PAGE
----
Importance of the Canvas

"The Dinghy" by Alan Wolton OPAM

“The Dinghy” by Alan Wolton OPAM

When asked how I paint, what is my approach, I tend to be quiet for a moment. I have no regimen, no rules. Each painting in its process is unique. There is one absolute, however, in every one of my paintings. And that is the power of the canvas.

I always use a very high quality, pre-primed, heavy-duty linen canvas by a leading manufacturer. I also choose a very coarse linen. Why? When observed very closely, the surface of such canvas is a series of round bumps linear in both directions.

Once I have suggested the drawing, or perhaps more correctly the positioning of my masses, I like to color the canvas with a wash of chosen color. I never use pure turpentine, only because it denies any body in the pigment in places on the canvas where no other paint will cover this wash which, without the addition of oil, will not survive time.

At this point in the procedure, I have no white or opaque colors on my palette. The result is an effect as pure in color as a watercolor on white paper. Often the most gorgeous colors are dark and intense. Here I might bypass the wash and apply the pigment without medium. Then because I require a lift in the tone or lightness of an area, I use a knife to scrape off most of the paint. Now because the canvas has all its multiple mini-projectories, the paint will be left only in the recesses of the canvas. So, actually what happens is that the white of the canvas bumps is seen through the applied pigment. From very close, it appears spotty, but from afar, the eye reads a lighter value of a delightful dark pigment which has in no way lost its transparency or luminosity. Also because the paint is so recessed in the canvas texture, one can apply either a scumble or impasto without drying time.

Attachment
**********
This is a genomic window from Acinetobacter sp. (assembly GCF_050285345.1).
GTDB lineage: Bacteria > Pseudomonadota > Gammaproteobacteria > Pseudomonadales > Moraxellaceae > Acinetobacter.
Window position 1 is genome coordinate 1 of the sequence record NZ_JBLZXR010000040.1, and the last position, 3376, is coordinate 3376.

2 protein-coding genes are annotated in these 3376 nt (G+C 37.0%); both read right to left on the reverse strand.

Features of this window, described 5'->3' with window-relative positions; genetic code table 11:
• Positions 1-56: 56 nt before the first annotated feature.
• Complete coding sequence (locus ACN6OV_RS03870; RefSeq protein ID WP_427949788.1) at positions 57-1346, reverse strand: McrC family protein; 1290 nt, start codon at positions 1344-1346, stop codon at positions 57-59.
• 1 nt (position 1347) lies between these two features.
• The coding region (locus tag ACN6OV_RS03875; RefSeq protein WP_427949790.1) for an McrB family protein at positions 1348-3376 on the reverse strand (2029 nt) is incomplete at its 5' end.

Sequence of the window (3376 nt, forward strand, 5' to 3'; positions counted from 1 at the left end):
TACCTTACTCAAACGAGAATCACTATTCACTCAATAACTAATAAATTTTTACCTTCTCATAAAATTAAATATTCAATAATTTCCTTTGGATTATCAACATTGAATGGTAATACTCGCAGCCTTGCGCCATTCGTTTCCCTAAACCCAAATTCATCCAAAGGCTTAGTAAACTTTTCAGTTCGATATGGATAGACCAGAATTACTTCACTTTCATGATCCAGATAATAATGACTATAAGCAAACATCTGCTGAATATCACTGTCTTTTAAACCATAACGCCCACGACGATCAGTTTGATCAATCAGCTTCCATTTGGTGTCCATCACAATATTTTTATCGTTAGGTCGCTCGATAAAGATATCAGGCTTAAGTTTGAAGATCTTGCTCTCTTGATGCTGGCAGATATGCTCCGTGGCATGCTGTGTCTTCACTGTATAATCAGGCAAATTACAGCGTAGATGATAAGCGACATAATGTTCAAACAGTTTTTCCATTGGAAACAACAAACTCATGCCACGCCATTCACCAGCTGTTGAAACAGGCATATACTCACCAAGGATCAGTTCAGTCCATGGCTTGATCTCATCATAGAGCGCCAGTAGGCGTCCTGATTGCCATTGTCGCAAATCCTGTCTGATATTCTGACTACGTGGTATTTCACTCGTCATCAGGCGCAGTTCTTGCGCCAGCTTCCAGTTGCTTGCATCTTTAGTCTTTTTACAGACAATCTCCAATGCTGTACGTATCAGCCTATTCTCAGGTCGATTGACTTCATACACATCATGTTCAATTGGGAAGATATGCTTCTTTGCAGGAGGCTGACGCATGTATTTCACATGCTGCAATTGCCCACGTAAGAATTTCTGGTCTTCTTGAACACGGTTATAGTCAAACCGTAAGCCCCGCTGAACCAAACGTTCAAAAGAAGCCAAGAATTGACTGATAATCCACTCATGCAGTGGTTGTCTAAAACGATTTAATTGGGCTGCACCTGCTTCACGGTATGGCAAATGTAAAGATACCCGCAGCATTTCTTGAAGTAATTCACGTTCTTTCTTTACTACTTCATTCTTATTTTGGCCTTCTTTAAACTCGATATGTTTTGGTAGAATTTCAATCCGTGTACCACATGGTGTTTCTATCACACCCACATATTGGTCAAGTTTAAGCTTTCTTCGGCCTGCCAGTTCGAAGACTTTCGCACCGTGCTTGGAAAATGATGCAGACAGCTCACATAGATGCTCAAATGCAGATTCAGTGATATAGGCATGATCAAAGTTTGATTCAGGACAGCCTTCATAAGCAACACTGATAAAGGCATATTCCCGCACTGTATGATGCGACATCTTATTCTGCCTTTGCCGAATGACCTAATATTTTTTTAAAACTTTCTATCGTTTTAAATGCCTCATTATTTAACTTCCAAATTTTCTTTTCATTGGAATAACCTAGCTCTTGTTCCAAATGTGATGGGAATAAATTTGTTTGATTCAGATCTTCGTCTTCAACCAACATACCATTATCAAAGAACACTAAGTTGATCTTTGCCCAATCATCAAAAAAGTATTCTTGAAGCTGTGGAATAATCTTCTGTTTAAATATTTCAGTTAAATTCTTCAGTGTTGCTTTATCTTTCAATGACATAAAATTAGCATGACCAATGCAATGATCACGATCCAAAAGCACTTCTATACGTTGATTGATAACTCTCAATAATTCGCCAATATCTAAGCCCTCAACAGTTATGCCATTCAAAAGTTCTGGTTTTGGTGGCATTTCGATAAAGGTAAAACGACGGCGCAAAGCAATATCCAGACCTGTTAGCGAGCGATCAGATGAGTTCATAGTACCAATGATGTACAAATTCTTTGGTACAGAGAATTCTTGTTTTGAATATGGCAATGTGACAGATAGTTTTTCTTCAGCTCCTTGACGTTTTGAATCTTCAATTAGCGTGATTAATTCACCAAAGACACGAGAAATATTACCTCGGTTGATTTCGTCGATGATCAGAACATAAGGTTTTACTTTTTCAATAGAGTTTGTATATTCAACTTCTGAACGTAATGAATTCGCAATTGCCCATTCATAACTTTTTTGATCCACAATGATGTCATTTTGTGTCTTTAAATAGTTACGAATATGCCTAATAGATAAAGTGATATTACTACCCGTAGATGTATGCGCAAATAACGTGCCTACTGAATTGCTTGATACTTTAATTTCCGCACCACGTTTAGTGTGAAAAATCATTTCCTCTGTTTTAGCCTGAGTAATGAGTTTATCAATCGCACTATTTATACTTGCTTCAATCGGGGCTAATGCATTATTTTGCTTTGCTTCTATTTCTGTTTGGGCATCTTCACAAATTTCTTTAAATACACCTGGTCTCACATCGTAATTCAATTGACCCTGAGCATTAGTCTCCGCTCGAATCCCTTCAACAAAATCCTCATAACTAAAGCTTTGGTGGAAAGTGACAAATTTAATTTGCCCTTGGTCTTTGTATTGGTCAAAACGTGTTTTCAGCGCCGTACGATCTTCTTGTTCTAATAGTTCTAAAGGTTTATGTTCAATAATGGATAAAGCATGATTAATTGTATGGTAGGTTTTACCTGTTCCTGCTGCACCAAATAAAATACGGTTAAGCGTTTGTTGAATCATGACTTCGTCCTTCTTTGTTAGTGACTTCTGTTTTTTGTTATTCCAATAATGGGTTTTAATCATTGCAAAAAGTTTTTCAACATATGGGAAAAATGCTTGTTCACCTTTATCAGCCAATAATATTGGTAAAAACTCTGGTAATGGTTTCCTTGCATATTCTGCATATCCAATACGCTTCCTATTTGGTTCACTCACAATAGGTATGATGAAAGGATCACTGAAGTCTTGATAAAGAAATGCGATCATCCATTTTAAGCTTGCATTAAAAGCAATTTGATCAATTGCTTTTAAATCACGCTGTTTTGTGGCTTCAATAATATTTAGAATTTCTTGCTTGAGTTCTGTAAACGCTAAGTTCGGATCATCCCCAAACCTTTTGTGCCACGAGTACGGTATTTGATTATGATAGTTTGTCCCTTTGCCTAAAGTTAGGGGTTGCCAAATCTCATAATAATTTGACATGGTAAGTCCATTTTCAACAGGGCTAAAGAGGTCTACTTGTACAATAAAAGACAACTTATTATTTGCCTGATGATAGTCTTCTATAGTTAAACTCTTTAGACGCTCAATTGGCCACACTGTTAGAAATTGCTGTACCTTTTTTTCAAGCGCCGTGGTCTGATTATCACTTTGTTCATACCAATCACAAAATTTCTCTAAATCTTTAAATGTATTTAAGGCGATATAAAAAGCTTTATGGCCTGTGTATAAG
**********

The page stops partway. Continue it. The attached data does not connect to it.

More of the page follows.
At this point, I normally choose to scumble, also because being so thin and adhering to the canvas projectories only it will harden quickly. Until I really have my picture talking to me, I don’t choose to paint wet in wet.

What I’m describing is more for large canvasses in one’s studio. Plein air small works don’t belong to this category. Small plein air, one tends to go in fully loaded. There is too much wind and way too many bugs to do anything else.

Scumbling by Alan Wolton OPAM

Scumble over transparent wash (as seen in the lower quarter of this detail) never totally covers the original. It is such a delicate touch as to barely release paint from the bristles of the brush. Yet the same stroke with additional pressure will release an impasto load.

In “The Dinghy” (50×60”), the transparent wash was used over most of the canvas. If the wash includes Stand oil (pre-oxidized linseed oil), it will become satisfactorily sticky in half an hour or less, depending how much warm air it can be subjected to. Then a certain amount of darker tube texture pigment is added, followed by a lot of knife scratching. A smooth canvas or the smooth side of a board will not suffice here.

Scumbling, a very light touch to the canvas with a large flat brush using undiluted paint, will offer numerous effects but never totally cover the wash or the scratched areas. Otherwise, why bother to put them in, in the first place. Every stage is part of the finished painting.